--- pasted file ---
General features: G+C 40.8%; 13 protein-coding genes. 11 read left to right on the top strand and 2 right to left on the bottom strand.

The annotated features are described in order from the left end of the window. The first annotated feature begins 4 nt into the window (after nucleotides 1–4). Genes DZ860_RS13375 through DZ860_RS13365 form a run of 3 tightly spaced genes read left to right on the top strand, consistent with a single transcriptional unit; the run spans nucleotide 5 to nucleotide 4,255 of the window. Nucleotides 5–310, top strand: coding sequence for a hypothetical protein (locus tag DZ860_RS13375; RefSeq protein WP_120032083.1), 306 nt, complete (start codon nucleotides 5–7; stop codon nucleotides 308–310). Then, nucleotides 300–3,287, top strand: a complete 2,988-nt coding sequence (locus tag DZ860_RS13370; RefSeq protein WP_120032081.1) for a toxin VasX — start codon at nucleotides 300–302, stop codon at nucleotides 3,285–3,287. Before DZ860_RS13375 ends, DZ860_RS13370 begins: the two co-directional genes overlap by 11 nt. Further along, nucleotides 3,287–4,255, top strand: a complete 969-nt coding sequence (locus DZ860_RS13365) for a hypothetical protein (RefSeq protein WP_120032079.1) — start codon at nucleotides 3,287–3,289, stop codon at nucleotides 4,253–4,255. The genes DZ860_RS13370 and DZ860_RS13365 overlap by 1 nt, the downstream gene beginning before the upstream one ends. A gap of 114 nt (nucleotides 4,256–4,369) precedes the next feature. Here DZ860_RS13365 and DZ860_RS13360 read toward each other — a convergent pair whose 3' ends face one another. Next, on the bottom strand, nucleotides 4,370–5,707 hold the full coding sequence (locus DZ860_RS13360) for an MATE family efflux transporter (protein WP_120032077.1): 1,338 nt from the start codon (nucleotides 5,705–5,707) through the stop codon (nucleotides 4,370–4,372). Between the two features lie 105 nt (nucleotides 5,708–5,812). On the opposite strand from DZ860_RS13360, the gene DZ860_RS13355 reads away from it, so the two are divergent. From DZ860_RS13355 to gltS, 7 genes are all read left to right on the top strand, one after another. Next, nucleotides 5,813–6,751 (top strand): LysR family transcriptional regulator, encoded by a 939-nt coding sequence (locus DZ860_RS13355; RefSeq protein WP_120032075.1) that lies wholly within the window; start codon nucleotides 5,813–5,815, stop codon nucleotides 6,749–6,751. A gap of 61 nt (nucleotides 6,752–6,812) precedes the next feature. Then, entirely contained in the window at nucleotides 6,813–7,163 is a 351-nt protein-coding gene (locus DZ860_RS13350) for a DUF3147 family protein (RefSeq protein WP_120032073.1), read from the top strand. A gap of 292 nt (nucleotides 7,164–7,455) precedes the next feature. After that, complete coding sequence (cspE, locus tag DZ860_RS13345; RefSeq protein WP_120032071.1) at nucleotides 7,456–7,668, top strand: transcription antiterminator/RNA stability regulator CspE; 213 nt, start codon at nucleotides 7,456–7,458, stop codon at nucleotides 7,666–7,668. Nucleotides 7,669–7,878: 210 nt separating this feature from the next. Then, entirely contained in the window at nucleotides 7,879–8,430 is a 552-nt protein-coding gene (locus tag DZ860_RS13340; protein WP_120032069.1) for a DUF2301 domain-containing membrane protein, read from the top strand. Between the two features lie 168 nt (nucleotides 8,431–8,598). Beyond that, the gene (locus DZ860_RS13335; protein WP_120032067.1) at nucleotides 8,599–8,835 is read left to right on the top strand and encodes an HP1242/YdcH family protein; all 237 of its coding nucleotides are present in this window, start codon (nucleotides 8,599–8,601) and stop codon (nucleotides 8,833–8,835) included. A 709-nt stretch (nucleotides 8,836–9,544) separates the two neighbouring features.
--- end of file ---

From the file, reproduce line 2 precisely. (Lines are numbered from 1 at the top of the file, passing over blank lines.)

The annotated features are described in order from the left end of the window. The first annotated feature begins 4 nt into the window (after nucleotides 1–4). Genes DZ860_RS13375 through DZ860_RS13365 form a run of 3 tightly spaced genes read left to right on the top strand, consistent with a single transcriptional unit; the run spans nucleotide 5 to nucleotide 4,255 of the window. Nucleotides 5–310, top strand: coding sequence for a hypothetical protein (locus tag DZ860_RS13375; RefSeq protein WP_120032083.1), 306 nt, complete (start codon nucleotides 5–7; stop codon nucleotides 308–310). Then, nucleotides 300–3,287, top strand: a complete 2,988-nt coding sequence (locus tag DZ860_RS13370; RefSeq protein WP_120032081.1) for a toxin VasX — start codon at nucleotides 300–302, stop codon at nucleotides 3,285–3,287. Before DZ860_RS13375 ends, DZ860_RS13370 begins: the two co-directional genes overlap by 11 nt. Further along, nucleotides 3,287–4,255, top strand: a complete 969-nt coding sequence (locus DZ860_RS13365) for a hypothetical protein (RefSeq protein WP_120032079.1) — start codon at nucleotides 3,287–3,289, stop codon at nucleotides 4,253–4,255. The genes DZ860_RS13370 and DZ860_RS13365 overlap by 1 nt, the downstream gene beginning before the upstream one ends. A gap of 114 nt (nucleotides 4,256–4,369) precedes the next feature. Here DZ860_RS13365 and DZ860_RS13360 read toward each other — a convergent pair whose 3' ends face one another. Next, on the bottom strand, nucleotides 4,370–5,707 hold the full coding sequence (locus DZ860_RS13360) for an MATE family efflux transporter (protein WP_120032077.1): 1,338 nt from the start codon (nucleotides 5,705–5,707) through the stop codon (nucleotides 4,370–4,372). Between the two features lie 105 nt (nucleotides 5,708–5,812). On the opposite strand from DZ860_RS13360, the gene DZ860_RS13355 reads away from it, so the two are divergent. From DZ860_RS13355 to gltS, 7 genes are all read left to right on the top strand, one after another. Next, nucleotides 5,813–6,751 (top strand): LysR family transcriptional regulator, encoded by a 939-nt coding sequence (locus DZ860_RS13355; RefSeq protein WP_120032075.1) that lies wholly within the window; start codon nucleotides 5,813–5,815, stop codon nucleotides 6,749–6,751. A gap of 61 nt (nucleotides 6,752–6,812) precedes the next feature. Then, entirely contained in the window at nucleotides 6,813–7,163 is a 351-nt protein-coding gene (locus DZ860_RS13350) for a DUF3147 family protein (RefSeq protein WP_120032073.1), read from the top strand. A gap of 292 nt (nucleotides 7,164–7,455) precedes the next feature. After that, complete coding sequence (cspE, locus tag DZ860_RS13345; RefSeq protein WP_120032071.1) at nucleotides 7,456–7,668, top strand: transcription antiterminator/RNA stability regulator CspE; 213 nt, start codon at nucleotides 7,456–7,458, stop codon at nucleotides 7,666–7,668. Nucleotides 7,669–7,878: 210 nt separating this feature from the next. Then, entirely contained in the window at nucleotides 7,879–8,430 is a 552-nt protein-coding gene (locus tag DZ860_RS13340; protein WP_120032069.1) for a DUF2301 domain-containing membrane protein, read from the top strand. Between the two features lie 168 nt (nucleotides 8,431–8,598). Beyond that, the gene (locus DZ860_RS13335; protein WP_120032067.1) at nucleotides 8,599–8,835 is read left to right on the top strand and encodes an HP1242/YdcH family protein; all 237 of its coding nucleotides are present in this window, start codon (nucleotides 8,599–8,601) and stop codon (nucleotides 8,833–8,835) included. A 709-nt stretch (nucleotides 8,836–9,544) separates the two neighbouring features.